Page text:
Govt may clamp down on import of poor quality auto parts

Amiti Sen Meenakshi Verma Ambwani New Delhi | Updated on September 05, 2013

Commerce Secretary calls for tightening checks at Customs

The Government is considering measures to clamp down on imports of sub-standard automobile components, primarily from China. The move could bring some relief to the domestic industry, which is struggling to cope with competition from cheap imports.

Commerce Secretary S.R. Rao is likely to take up the issue with Revenue Secretary Sumit Bose and ask for tightening of checks and controls at the customs.

“There are concerns that standards of the components being imported are not being checked adequately at the borders. The Commerce Secretary will write to his Revenue counterpart this week asking him to ensure that the Customs Department gets more vigilant and carries out the necessary checks,” a Commerce Department official told Business Line.

The proposed clamp down on imports of auto components could also be seen in the light of the Government’s overall drive to bring down imports to check the widening current account deficit and reduce pressure on the rupee.

The Indian auto component industry, with a reported turnover of about $40 billion in 2012-13, is a fast growing sector but is increasingly facing competition from cheap imports from China and some Asean countries.

Of the $13.1-billion worth of auto parts imported in 2012-13, about 60 per cent originated from Asia, according to the Automotive Component Manufacturers Association of India.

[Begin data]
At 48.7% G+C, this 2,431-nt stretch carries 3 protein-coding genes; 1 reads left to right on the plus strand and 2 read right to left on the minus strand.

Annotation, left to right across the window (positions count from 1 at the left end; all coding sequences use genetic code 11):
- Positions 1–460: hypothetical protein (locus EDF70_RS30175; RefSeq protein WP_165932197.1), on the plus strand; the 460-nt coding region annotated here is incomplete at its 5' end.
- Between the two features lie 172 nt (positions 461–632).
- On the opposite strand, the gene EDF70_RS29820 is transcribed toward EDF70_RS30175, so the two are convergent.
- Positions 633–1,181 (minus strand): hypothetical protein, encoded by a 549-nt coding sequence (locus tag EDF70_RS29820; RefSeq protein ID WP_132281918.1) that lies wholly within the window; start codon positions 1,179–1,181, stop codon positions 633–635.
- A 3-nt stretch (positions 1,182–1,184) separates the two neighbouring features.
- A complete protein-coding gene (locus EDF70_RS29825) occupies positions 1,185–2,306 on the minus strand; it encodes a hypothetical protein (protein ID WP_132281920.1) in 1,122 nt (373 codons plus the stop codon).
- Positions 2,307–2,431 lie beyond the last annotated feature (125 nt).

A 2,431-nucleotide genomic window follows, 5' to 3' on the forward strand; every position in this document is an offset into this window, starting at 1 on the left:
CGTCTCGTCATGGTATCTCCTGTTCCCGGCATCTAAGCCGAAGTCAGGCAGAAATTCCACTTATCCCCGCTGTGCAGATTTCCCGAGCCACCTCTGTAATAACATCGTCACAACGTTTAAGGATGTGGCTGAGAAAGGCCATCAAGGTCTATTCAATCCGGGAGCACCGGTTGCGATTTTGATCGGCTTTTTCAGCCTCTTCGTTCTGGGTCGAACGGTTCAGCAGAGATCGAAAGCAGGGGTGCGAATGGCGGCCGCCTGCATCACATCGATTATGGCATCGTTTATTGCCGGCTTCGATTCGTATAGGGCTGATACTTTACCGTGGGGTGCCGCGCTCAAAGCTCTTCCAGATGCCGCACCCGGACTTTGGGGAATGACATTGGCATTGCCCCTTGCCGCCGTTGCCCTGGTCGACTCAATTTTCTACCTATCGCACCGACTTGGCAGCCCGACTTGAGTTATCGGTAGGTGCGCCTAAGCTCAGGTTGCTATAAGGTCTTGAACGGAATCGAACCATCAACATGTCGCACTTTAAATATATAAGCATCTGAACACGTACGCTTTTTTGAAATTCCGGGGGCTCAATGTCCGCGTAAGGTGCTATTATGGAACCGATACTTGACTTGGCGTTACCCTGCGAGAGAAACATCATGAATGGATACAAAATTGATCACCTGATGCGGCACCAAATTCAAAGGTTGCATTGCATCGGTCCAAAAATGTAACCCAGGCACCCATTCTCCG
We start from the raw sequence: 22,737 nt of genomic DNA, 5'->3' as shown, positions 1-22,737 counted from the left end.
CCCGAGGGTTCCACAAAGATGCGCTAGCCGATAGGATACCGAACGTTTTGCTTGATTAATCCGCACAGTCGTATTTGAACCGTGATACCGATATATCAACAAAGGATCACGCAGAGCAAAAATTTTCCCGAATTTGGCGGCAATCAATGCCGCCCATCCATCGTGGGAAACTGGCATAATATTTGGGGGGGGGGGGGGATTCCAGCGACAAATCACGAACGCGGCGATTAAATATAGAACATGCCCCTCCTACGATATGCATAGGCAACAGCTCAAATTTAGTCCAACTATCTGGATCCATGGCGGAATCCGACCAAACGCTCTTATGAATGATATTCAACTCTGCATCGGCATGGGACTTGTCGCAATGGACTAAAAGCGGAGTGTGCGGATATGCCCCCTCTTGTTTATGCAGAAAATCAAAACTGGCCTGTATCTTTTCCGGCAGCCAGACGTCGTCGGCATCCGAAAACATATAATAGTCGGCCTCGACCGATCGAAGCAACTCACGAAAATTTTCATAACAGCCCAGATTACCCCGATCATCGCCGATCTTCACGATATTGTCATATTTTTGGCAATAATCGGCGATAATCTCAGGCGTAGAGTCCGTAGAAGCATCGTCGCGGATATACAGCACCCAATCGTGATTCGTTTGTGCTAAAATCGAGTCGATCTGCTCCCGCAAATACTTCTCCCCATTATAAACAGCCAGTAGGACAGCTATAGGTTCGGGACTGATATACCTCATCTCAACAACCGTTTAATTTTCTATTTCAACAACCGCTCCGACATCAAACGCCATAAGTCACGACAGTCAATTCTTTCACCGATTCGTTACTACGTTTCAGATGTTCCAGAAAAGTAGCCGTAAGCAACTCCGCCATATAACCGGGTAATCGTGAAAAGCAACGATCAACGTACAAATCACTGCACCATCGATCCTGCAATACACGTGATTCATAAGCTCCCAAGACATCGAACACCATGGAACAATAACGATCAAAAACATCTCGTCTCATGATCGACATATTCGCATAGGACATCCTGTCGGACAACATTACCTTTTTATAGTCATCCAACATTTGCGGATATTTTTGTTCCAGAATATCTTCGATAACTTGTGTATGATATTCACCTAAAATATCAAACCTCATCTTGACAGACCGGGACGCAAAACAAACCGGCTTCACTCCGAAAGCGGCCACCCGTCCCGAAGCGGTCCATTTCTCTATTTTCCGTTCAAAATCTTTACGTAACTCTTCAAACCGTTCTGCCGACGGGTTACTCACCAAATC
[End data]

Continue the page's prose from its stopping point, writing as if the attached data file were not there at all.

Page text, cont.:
The sub-standard parts allegedly coming in from China are mostly engines and gear boxes, the official said.

“The Indian industry has been adopting global best practices as they are supplying to global Original Equipment Manufacturers (OEMs). The auto components being imported also have to match these,” the official added.

The Indian industry is concerned about the import of Chinese components from both the legal and illegal channels through countries like Thailand with which India has a limited free trading arrangement, pointed out Jayant Davar, co-chairman and Managing Director of Sandhar Technologies, an auto component company, and Chairman CII Northern Region.

“Such components are sub-standard and could prove to be dangerous. It also affects the Indian component industry’s competitiveness as business is lost to cheaper imports,” he said.

Published on September 05, 2013

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